As the autumn days begin to get colder, thousands of spondias pinnata trees can be spotted beginning to shed their leaves in Bau Ca Cai mangrove forest in Quang Ngai province, creating breathtaking scenery for visitors to enjoy.
Located in Binh Thuan commune of Binh Son district, Bau Ca Cai mangrove forest is situated approximately 40 km northeast of Quang Ngai city.
Implemented by the Green Climate Fund in collaboration with the Vietnamese Government, the forest is part of a wider project titled "Improving the resilience of vulnerable coastal communities to climate change related impacts in Viet Nam”.
Typical beds of Bau Ca Cai mangroves are between 100 metres to 200 metres long, with each spondias pinnata tree growing roughly 10 metres in height.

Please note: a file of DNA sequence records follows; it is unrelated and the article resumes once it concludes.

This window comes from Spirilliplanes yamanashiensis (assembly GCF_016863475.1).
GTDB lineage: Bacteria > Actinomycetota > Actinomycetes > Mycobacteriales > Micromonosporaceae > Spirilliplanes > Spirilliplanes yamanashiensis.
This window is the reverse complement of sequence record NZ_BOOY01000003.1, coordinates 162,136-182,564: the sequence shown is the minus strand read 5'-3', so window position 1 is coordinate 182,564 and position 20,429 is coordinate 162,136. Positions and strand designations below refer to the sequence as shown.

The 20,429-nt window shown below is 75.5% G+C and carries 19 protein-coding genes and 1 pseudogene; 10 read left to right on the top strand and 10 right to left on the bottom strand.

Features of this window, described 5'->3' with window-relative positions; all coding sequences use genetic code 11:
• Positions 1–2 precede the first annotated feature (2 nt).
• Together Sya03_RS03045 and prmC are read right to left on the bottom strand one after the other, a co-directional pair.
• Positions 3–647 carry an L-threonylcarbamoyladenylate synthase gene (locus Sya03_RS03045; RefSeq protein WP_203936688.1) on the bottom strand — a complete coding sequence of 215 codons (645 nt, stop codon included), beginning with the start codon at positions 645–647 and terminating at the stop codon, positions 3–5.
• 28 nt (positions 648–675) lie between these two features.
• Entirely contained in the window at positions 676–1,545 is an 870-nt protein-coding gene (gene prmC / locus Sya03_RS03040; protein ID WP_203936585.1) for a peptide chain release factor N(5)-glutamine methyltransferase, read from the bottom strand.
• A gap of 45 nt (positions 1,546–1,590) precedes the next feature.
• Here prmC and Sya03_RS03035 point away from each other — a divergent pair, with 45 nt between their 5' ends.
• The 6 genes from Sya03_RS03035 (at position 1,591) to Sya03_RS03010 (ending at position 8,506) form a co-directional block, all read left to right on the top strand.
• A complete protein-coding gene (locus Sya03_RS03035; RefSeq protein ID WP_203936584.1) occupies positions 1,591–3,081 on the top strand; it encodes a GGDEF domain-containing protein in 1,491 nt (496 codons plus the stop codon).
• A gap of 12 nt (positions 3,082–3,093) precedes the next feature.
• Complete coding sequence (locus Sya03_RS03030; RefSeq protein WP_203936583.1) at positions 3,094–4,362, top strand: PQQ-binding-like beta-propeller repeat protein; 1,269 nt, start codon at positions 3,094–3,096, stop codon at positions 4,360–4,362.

Known as one of the province’s pristine destinations, Bau Ca Cai mangrove forest has been recommended by a number of travel companies that offer tours around Quang Ngai.
Tourists are able to rent a boat from local people in order to admire the mangrove forest during the day.
Aside from enjoying the region’s fresh air, visitors are able to participate in a range of interesting activities, including rowing boats and casting fishing nets, according to photographer Duy Sinh, the author of the photo collection.
Ha Long City residents are concerned as rapid urbanization in recent years has affected mangrove forests in the city.
Located in the Mekong Delta province of An Giang, Tra Su indigo forest has developed into a popular eco-tourism site among visitors to the western region, particularly during the flooding season.